Fenix smirked at me. “I don’t know everything that you’ve been doing, but you’re losing your reputation as a murderhobo.”
I raised my eyebrows. “Zwa?”
He laughed, deep and full from the belly. “Don’t worry, you haven’t lost your reputation of being dangerous. But the newspapers are really confused as to if you’re a saint in disguise, or a murderhobo who occasionally does good things just for kicks. Sometimes, you’ll get two completely opposite articles about you in the paper.”
That seemed to perk John’s curiosity. “You wouldn’t happen to have copies of those papers, would you?”
Habib shook his head. “I have my own recycling program. While I’ve kept every article that I come across about Jordan’s murdohobo activities, we recycle every unspent paper.”
“Unsold,” Fenix gently corrected.
“Bah.” Despite waving Fenix off, Habib didn’t seem to actually mind. “However, if you are wanting, I could copy them for you.”
Emi leaned on the counter, grinning from ear to ear. “Why are you keeping track of J-man being a murderhobo?”
“It’s not every day that we get a pleasant customer that just so happens to be a murderhobo!”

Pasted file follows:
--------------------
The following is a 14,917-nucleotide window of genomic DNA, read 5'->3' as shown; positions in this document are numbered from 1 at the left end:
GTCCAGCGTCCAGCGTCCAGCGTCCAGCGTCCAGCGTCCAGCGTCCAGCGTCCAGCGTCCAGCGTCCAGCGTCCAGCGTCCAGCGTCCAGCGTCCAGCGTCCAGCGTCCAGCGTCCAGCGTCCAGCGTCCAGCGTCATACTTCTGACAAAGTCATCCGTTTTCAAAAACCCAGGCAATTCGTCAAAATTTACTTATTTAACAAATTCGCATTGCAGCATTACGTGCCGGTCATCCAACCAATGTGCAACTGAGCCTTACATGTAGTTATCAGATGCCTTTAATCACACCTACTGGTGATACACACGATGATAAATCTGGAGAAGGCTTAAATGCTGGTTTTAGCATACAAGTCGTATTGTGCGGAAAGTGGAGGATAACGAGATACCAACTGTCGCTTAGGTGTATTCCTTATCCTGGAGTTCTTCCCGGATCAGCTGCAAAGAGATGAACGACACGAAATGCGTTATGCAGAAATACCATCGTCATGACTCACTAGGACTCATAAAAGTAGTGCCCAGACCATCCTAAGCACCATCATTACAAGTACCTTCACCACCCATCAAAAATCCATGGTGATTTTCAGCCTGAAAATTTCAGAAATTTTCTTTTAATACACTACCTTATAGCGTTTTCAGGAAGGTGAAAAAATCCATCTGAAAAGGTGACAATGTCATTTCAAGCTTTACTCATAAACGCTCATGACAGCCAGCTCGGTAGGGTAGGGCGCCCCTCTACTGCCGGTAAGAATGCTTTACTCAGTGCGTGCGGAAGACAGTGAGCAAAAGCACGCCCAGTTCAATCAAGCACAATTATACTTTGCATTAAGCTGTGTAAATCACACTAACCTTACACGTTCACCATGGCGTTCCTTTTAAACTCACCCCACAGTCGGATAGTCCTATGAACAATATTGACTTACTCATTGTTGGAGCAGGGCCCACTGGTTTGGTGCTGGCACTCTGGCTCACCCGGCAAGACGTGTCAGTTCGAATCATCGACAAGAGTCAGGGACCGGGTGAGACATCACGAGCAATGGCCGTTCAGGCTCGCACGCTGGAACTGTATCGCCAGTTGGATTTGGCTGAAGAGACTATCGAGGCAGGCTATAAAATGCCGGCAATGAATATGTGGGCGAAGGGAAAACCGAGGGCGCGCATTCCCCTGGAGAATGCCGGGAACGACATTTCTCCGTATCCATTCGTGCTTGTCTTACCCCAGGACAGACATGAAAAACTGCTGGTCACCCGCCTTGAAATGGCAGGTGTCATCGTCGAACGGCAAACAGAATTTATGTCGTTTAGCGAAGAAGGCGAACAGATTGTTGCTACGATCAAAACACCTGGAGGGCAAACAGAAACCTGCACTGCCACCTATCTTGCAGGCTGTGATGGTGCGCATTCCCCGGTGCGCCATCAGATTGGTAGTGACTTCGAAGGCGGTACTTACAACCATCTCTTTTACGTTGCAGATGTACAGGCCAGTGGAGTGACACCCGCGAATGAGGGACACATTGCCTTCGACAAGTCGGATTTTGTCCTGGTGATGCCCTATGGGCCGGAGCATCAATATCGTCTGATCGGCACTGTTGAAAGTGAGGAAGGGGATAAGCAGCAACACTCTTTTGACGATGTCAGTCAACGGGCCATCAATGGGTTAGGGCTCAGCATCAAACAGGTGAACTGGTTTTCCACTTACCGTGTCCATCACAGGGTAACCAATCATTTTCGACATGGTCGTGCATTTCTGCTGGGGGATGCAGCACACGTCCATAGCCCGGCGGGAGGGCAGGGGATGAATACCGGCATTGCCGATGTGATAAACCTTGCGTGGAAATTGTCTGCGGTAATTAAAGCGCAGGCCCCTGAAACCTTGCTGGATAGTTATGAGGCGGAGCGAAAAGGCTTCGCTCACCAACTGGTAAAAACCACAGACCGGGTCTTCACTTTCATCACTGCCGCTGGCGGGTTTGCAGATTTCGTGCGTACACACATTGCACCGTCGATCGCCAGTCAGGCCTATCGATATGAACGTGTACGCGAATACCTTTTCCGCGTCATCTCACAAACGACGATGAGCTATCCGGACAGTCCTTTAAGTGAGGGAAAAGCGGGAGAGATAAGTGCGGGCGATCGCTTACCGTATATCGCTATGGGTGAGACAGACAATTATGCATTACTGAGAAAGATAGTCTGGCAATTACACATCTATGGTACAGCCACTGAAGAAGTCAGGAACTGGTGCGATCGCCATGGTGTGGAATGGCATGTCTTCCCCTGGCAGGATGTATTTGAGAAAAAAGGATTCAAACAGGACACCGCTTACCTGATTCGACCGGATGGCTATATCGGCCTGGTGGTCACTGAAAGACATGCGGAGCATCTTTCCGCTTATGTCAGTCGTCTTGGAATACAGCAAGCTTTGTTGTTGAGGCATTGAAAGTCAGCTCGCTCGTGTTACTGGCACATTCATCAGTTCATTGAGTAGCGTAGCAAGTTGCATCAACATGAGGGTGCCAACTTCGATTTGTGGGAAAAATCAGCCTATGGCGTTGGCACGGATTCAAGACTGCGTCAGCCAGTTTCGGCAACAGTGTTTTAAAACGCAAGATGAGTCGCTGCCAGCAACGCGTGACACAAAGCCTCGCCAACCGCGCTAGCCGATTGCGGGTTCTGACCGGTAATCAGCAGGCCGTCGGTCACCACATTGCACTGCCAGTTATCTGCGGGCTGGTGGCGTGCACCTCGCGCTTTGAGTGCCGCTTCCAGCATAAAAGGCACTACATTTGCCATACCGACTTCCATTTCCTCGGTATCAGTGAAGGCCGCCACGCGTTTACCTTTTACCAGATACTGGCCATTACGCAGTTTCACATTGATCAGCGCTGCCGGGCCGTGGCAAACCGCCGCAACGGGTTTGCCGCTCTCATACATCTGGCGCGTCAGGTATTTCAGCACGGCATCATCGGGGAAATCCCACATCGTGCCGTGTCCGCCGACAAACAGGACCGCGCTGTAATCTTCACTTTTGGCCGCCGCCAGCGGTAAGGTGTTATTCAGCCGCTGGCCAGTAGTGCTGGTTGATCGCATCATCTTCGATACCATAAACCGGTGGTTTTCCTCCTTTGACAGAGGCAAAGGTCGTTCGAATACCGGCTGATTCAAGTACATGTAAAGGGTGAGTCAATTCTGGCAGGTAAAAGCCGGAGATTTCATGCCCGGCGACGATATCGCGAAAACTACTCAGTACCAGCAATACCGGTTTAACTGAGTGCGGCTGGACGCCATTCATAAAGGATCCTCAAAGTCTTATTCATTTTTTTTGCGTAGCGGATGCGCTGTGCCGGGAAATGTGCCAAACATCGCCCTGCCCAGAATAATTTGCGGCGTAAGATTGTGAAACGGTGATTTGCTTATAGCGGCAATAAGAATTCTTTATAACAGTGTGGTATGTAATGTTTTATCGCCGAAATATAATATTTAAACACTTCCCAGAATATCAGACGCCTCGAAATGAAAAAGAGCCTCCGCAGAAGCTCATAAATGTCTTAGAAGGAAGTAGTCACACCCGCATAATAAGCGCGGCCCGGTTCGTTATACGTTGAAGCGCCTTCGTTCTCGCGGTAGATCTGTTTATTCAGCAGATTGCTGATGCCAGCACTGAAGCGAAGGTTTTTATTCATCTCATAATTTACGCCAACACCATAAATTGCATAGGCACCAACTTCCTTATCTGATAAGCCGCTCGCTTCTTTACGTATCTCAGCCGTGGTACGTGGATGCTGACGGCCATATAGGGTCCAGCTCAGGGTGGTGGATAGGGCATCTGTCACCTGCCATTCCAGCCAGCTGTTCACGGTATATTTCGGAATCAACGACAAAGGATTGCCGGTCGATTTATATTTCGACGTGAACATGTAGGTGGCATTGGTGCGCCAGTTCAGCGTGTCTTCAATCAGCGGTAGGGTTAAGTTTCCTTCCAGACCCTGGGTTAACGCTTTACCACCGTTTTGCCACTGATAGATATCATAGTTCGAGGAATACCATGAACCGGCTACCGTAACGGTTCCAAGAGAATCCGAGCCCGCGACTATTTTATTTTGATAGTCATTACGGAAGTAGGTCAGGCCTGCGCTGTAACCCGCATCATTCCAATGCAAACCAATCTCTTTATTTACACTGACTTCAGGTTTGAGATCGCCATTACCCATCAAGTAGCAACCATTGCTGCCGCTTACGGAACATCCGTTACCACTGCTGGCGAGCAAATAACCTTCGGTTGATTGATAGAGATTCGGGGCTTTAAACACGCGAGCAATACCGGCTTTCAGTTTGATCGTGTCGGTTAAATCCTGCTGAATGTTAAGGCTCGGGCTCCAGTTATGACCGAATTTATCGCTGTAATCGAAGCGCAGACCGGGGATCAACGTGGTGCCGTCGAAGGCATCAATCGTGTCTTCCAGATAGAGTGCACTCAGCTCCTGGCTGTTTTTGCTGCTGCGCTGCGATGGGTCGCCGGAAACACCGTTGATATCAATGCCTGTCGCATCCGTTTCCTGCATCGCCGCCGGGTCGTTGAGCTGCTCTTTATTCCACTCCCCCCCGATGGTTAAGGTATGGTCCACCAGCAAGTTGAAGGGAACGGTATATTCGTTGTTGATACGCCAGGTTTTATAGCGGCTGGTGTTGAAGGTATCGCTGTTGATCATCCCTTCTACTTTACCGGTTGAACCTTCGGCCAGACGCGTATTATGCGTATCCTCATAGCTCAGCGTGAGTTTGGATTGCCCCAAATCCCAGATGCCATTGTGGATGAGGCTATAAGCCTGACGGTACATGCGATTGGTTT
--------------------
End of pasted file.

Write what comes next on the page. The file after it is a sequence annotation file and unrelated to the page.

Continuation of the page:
I squeezed my eyes shut. “Guys.”
“We might want to get into some more murderhoboing,” Kathy said thoughtfully.
“Our escapades as Relentless and his squad help immensely with that. We now have the ability to distance ourselves from Jordan for adventures such as denying a cult their fresh cache of recruits.” John shook his head. “I still don’t know how you talked me into that.”
Emi giggled. “Because deep down you know that having anyone other than this big lug out there being a murderhobo is bad for business?”
“This is true,” John confessed. “Murderhobos are bad for trade and economy in general. Still…”
“Maybe you’re starting to enjoy murderhobo levels of violence?” Kathy teased him.
“Please! I am, if nothing else, an actor. A con man. I have no qualms portraying the role of a murderhobo, but actually enjoying the visceral violence? No, I’ll leave that to our illustrious murderhobo friend here.”
“Guys!” The six of them turned to look at me. They were all smirking, but still. “Enough with the murderhobo already!”